Accordingly, the court of first instance invalidated the final decision of the Reexamination and Evaluation Board of the Turkish Patent and Trademark Office and the registration of the trademark in respect of advertising, marketing and public relations and related services in class 35, radio and television broadcasting. services in class 38, and sport, cultural and entertainment activities in class 41.
Since the court of the first instance amended its previous decision after the re-trial, the parties may file an appeal before the RCoA and later before the Court of Cassation (CoC), meaning that the decision has not yet been finalized.
According to the Turkish Industrial Property Law no.6769 (Turkish IP Law), the burden of evidencing trademark use may arise on various occasions.
- Evidencing the trademark use is closely related to the likelihood of confusion, which is regulated as one of the relative grounds for refusal in trademark registration under the Turkish Industrial Property Law. In this respect, during the objections filed in the scope of the likelihood of confusion, and when the trademark, which is the ground for objection, is registered for at least five years at the date of the opposed trademark application, the applicant can request evidencing trademark use. (The second paragraph of Article 19 of Turkish IP Law).
- The likelihood of confusion is also among the crucial grounds in trademark infringement and trademark invalidation cases. Thus, the obligation to evidence trademark use can also be presented as a plea in the stated cases by the defendant.
- According to Turkish IP Law, the proprietor of a trademark is obliged to use the trademark in Turkey within five years following the date of registration (first paragraph of Article 9). Not complying with this obligation might result in the termination of the trademark registration as per subparagraph ‘a’ of paragraph 1 of Article 26 of Turkish IP Law. In this respect, evidencing trademark use might also be a question in trademark termination process.
These situations also indicate that the concept of evidencing trademark use is of considerable importance in Turkish trademark practice. At these stages, the question of which evidence can be used to prove the use of a trademark arises.
To clarify these issues, a ‘guide to proof of trademark use’ has been published by Turkish Patent and Trademark Office (TÜRKPATENT) in 2017. In the examination of the stated Guide, it is indisputable that TÜRKPATENT seeks invoices as the dominant document in evidencing. trademark use, without making any class distinction. In other words, according to TÜRKPATENT, unless an invoice is submitted, regardless of the classes, it is not possible to prove the trademark use. The fact that TÜRKPATENT’s decision was based on the same approach in the current case further confirms this assumption.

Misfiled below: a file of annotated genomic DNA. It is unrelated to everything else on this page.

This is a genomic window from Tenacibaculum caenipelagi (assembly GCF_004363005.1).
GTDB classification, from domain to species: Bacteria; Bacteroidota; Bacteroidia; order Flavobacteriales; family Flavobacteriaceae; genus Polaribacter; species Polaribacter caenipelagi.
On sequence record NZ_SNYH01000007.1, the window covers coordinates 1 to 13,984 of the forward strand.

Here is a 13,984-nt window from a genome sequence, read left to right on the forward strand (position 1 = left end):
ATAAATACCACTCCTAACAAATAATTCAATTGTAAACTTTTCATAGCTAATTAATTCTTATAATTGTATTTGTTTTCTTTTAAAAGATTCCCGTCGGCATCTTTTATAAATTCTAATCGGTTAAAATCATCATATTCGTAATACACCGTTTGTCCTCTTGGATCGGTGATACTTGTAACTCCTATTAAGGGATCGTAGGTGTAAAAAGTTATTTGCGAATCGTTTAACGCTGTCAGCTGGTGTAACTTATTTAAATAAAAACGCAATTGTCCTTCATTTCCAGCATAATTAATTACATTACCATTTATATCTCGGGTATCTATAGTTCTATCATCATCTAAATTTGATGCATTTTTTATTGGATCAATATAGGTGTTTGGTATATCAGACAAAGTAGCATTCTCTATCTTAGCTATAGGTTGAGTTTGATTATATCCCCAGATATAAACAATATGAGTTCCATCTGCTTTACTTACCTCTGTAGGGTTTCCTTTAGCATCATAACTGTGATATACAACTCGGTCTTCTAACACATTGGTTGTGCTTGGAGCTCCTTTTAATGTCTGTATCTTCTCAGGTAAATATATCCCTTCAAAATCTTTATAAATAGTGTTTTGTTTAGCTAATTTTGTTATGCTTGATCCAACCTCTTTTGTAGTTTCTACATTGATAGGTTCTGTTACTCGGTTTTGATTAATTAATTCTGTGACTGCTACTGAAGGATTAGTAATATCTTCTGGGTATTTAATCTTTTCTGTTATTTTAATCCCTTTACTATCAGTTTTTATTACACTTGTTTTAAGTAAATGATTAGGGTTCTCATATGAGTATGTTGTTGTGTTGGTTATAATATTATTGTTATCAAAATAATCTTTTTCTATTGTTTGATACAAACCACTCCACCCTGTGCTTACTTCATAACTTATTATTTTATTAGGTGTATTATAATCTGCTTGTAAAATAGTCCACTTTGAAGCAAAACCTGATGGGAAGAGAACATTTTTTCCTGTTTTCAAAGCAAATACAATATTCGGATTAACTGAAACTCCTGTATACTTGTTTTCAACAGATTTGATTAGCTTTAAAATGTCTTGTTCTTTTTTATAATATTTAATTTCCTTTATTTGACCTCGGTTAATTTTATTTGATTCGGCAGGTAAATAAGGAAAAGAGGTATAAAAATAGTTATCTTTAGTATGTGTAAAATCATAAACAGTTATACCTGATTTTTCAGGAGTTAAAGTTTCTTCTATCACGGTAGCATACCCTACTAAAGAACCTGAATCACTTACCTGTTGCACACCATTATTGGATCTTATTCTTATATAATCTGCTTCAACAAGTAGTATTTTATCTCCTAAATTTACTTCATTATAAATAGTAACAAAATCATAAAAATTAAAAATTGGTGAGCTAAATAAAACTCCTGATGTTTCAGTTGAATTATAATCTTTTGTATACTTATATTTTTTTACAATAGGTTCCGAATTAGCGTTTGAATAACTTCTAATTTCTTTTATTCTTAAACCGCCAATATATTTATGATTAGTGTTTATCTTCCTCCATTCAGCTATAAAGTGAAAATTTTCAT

As a basic procedural rule, it is essential to evaluate each case according to its circumstances. The digital transformation which has been going on for a long time has undeniably accelerated, especially during the pandemic. Thus, especially within the classes specific to the stated dispute, it is a fact that domain name, websites, and social media are nowadays used as a tool of commerce. Therefore, in terms of these classes, which is also subject to the current dispute, even in the absence of invoices, trademark usage via the internet, social media, and related medium needs to be examined thoroughly. Narrowing the proof of trademark use only down to invoices in the stated classes is believed to produce unfair results. Similarly, evaluations based on a traditional approach related to the evidence of the use of the trademark in the mentioned classes would also result in the current commercial business conduct and future trade relations be overlooked.
As a matter of fact, and in line with these explanations, the mere usage of the sign via domain name, website, and social media accounts, even absent proof of any physical sales thereof, was regarded as trademark use and was further found eligible to establish ownership of other previous intellectual property rights in the sign, in respect of advertising, marketing, and public relations and related services in class 35, radio and television broadcasting services in class 38, and sport, cultural and entertainment activities in class 41.
Thus, this decision is believed to be a crucial threshold regarding the proof of trademark use and the evidence evaluated at this stage. The stated decision is further believed to be effective in the course of alteration of TÜRKPATENT’s rigid perspective and approach to the current issue.
The content of this article is intended to provide a general guide to the subject matter. Specialist advice should be sought about your specific circumstances.